The best way to do that is to create three partitions on the SSD, one for XP, one for Win 7, and one for Linux. Install the two versions of Windows first, then Linux. When Linux installs, GRUB will detect the Windows partitions and put them into the boot menu at startup, and you can choose which of the three operating systems you want to boot into.
You don’t want to install Windows after Linux, because it takes over the bootloader and you will lose access to Linux without having to resort to using an “Ultimate Bootdisk” on a USB drive or something like that. If you install Linux last, then GRUB will hand over the boot process to the Windows bootloader anytime you choose that OS.
Or, you can do what I did, and just install Windows and Linux on separate SSDs. I choose which one I want using the boot menu in the computer’s BIOS.
well, i should probably initialize the disk as Mbr first, not Gpt? (it's 512gb)
and then maybe create the partitions via the installation wizards only, because windows 7 will add it's own 2 boot partitions or smth and then they will be in good order also?
but the main issue is probably that linux will put itself as a first boot os, so i would have to choose windows 7 manually every time? and is there even any way to make windows 7 as the default boot os then...
now the main issue probably is that where should i install the grub during linux installation /sda or /sda1?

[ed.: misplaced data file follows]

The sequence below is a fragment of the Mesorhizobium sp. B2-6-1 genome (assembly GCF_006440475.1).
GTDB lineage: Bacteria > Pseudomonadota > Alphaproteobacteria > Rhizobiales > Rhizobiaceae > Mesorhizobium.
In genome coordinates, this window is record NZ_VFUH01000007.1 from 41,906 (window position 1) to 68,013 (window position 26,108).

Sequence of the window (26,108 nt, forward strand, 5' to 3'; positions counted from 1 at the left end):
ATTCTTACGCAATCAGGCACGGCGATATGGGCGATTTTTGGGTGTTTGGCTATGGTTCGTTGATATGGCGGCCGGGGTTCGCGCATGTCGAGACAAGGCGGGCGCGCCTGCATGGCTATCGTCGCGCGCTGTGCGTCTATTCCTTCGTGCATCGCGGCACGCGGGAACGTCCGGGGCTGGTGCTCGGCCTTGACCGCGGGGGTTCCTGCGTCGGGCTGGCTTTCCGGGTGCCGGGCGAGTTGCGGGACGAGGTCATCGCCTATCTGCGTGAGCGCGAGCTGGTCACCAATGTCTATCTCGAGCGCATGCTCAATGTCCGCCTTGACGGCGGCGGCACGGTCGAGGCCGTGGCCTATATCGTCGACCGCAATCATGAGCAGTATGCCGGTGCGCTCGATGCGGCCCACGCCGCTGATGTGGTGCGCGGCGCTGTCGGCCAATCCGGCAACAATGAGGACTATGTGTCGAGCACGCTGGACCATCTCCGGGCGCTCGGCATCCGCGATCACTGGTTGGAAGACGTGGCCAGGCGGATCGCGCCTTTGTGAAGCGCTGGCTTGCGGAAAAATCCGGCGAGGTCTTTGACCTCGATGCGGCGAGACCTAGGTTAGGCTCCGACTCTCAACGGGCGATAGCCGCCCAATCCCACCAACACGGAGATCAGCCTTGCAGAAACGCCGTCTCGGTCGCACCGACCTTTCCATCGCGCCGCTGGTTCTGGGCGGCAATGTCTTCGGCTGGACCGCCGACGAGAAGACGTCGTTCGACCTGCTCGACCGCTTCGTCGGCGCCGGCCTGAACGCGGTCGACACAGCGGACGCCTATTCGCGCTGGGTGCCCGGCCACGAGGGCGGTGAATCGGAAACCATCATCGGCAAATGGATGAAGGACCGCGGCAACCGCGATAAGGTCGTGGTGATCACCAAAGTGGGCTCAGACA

and is the linux swap partition supposed to be before all of the other linux partitions or after them...
well... it's not actually that hard at all lol... just have to create an extended+logical partitions for linux and then select only "/dev/sda" Grub option at the end, because it is the only option that will make things work properly...
(and also have to choose "Partition->Swapon" from the Gparted menu to make the swap partition permanent/locked; plus all of the partitions should only be made via every CD/DVD install itself, because then everything actually goes into the right places without any hassle at all... only extra windows data partition can be made after win7 install(before linux install))
That seems like a complicated way to do things. Get a Windows 10 Pro 64-bit machine, install VMware Workstation or Hyper-V and install Windows 7 and Linux as guests. If you really need XP, get VMware Workstation. I have Windows 7, Vista, Windows XP, Windows 2000, Windows NT4 workstation, older Windows, Kali and Ubuntu all here as guests on my host Windows 10 machine. I can share files real time between guests and host.
Triple boot is complicated and in a good machine, all ports work. My ports all work fine. I do not have 15 or 20 minutes to save, close, exit, change systems, open documents every time I want something different. By all means follow your own instincts, but i like my life smooth